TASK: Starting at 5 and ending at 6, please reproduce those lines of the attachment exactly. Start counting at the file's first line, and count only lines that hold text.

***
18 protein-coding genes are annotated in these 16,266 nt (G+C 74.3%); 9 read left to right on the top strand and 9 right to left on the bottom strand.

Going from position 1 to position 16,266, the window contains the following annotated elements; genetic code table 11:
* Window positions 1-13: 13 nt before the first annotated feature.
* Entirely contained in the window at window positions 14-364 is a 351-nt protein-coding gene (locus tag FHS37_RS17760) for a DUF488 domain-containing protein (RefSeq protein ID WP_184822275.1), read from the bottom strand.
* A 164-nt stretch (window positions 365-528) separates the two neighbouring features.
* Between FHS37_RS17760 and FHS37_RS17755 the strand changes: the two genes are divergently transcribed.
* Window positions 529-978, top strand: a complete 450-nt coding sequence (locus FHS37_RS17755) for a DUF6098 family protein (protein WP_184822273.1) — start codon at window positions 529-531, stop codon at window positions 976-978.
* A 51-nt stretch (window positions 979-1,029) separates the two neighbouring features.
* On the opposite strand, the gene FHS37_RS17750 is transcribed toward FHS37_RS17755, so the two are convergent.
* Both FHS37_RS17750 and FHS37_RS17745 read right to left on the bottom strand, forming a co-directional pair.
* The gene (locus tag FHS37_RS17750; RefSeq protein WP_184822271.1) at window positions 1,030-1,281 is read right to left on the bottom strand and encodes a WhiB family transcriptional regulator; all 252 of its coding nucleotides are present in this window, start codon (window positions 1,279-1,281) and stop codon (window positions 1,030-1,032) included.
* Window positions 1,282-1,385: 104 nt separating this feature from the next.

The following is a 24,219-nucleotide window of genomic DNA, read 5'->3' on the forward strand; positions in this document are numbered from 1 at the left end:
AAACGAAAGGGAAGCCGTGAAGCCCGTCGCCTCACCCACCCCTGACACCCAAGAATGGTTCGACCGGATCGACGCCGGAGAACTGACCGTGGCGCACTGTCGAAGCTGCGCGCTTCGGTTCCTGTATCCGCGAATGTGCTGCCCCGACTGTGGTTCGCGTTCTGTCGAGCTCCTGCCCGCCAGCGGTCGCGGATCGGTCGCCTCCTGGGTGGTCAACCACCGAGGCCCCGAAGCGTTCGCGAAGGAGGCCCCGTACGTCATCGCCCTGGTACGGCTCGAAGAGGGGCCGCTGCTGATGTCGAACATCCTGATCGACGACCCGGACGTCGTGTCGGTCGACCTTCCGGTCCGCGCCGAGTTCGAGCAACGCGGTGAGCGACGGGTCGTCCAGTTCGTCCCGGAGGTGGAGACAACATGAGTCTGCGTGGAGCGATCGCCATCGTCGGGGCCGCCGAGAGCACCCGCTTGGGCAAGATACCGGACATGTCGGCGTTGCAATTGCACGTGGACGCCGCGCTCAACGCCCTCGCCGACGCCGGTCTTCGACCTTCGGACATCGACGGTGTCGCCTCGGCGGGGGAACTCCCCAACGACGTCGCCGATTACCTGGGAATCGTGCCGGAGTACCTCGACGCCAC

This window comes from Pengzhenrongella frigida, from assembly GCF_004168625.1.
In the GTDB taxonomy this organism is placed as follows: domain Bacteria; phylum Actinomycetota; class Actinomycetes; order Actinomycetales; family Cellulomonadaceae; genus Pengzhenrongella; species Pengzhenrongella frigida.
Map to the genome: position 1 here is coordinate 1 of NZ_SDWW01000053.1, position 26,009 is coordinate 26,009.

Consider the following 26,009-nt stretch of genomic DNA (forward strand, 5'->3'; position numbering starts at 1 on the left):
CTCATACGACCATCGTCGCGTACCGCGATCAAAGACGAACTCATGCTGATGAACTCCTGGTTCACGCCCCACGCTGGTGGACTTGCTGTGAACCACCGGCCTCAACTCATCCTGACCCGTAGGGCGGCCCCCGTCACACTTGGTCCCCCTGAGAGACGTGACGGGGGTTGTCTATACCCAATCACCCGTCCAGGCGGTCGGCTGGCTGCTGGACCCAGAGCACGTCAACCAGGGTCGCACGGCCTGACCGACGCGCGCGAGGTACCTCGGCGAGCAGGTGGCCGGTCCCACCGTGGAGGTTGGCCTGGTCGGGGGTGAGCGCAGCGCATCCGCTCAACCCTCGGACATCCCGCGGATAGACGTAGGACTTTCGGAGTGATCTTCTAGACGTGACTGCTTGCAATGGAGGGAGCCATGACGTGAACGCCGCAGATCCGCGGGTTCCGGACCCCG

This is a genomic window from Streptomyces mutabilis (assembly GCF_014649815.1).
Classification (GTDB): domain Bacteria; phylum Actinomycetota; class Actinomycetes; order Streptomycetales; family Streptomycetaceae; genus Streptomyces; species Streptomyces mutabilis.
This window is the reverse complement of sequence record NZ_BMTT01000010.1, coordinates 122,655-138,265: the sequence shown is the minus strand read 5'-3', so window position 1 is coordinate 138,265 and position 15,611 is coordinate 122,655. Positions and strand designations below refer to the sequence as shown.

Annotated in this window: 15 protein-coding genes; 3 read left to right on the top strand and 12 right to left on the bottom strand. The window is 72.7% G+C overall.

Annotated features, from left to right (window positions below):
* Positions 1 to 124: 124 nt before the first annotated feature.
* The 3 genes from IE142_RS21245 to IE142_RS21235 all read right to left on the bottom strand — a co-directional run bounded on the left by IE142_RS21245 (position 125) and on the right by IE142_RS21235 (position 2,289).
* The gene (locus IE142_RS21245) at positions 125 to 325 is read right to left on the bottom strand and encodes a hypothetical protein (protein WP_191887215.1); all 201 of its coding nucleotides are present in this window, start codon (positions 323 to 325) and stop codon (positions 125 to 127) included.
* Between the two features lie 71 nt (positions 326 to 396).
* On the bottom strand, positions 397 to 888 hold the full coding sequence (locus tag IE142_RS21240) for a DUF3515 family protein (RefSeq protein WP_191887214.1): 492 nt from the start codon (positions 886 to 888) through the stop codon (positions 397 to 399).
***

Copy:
* A 164-nt stretch (window positions 365-528) separates the two neighbouring features.
* Between FHS37_RS17760 and FHS37_RS17755 the strand changes: the two genes are divergently transcribed.